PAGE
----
The Detroit Lions spent the offseason tweaking the roster and culture to fit the image of their young head coach. Can Matt Patricia deliver in year two?
The honeymoon period for Matt Patricia as the Detroit Lions‘ head coach was brief, to say the least. Almost as soon as Bob Quinn poached the up-and-coming coordinator from New England, the questions started to pile up for the man handpicked as Jim Caldwell’s successor.
Was the stink-bomb of a performance by Patricia’s defense in the Super Bowl loss to Philadelphia a bad omen? Should a guy with zero head coaching experience at any level really be seen as such a slam dunk candidate to take the Lions from decent to dominant? Is it insane to attempt a page for page remake of another franchise’s entire culture and expect anything remotely close to the success of the original?
At the time, it was mostly Bob Quinn answering those questions, and the answer was always the same: Patriots. Trust me, I know what I’m doing, I was one of the Patriots. Trust me, Matt Patricia will be a great head coach, he was one of the Patriots.
With a fresh start after a rookie year that even Bob Quinn readily admits was an abject failure, 2019 is Matt Patricia’s opportunity to answer for himself.
Growing pains, or going backwards?
From a rocky training camp, a junky preseason showing (even by preseason standards), an embarrassing opening night performance, and all the way through a 6-10 season that felt even more dismal than that through the final two months, the questions continued to stack like a set of unread emails for the Matt Patricia-led Lions.
This is what we got rid of Jim Caldwell for? What happened to ‘9-7 is no longer the goal’? Did we really just throw away the first legitimately solid Lions coach in 25 years for Marty Mohrninweg 2.0?
Bob Quinn’s implicit message in the coaching change after the 2017 season was that he felt the team was good enough to contend for championships and win eleven or twelve games right away . So what does it say for Matt Patricia that his first team barely got halfway there? Does that mean the heat intensifies this time around, or is there a perverse sort of freedom that comes from having already lost and lowered everybody’s expectations?
If Jim Caldwell can consistently win and still get the axe after only four years, it doesn’t seem likely that Patricia could last the season if it goes anything like the last. The only correct answer for Matt Patricia is to start winning right away, and it doesn’t take a rocket scientist to figure that out.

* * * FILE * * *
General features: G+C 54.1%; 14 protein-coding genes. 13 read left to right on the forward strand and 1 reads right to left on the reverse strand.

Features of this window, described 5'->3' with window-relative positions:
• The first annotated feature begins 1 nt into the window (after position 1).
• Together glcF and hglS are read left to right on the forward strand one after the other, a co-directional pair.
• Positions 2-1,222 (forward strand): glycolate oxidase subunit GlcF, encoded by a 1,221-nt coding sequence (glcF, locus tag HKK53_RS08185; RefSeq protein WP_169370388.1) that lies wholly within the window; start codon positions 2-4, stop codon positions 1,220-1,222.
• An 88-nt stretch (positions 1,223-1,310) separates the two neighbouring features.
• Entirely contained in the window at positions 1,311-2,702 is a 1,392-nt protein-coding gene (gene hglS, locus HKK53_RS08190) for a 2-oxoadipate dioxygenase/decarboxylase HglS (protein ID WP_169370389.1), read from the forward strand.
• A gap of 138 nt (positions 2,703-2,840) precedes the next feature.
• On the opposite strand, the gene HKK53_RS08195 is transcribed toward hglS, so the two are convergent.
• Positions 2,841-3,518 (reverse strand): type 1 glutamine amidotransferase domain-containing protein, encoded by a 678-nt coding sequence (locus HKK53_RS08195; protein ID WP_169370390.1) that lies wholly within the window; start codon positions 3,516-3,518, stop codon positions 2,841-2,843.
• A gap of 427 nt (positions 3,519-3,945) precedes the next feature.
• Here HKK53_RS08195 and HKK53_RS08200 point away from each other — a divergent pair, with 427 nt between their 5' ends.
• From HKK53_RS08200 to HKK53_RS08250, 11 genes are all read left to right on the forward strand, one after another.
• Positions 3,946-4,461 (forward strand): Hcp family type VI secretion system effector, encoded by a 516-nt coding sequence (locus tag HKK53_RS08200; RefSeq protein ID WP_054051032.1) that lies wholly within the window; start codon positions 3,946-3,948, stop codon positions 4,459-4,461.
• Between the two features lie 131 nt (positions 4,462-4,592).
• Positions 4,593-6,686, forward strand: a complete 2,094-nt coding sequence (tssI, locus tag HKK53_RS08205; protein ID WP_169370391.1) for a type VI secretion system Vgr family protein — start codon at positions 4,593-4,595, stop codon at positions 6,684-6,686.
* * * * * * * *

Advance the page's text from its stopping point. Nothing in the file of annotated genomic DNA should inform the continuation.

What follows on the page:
Pressure, or primed?
As fans, we talk a lot about whether or not Matthew Stafford is surrounded with the correct supporting cast to lead the Lions to success. While the front office spent a lot of resources this offseason helping out Stafford, it’s safe to say that the main objective was to surround Matt Patricia with his own type of players.
The Lions absolutely appear to be in better shape heading into 2019 than they were a year ago. Patricia’s grating personality is a little more of a known entity now, and there are plenty more people in the system who know him and are cool with that.
While the team as a whole combusted down the stretch, his defense quietly gelled into one of the best in the league by season’s end. The team probably overpaid for Trey Flowers and may have overcompensated at the tight end position, but free agency and the draft yielded plenty of upgrades and a pretty good overall haul.
At no point again in his coaching career will Matt Patricia have the board tilted more in his favor. Both sides of the ball have been rebuilt in his image, and Quinn has seemingly tried to purge the locker room of all personalities who might clash with him (and fill it with all of his old favorites). Going into year two, nearly every move the organization has made is to prime the young head coach to be successful.
So then what if early November rolls around, and after all this, the Lions are sitting at 3-5 again? As far as I’m concerned, the pressure at that point would be suffocating for the former Patriot running the show. Not the one on the sidelines though; I’m referring to the one in the front office.
All things considered, my thought is that around Detroit, Matt Patricia has less pressure on him in 2019 than he did last year. Bob Quinn though, has exponentially more.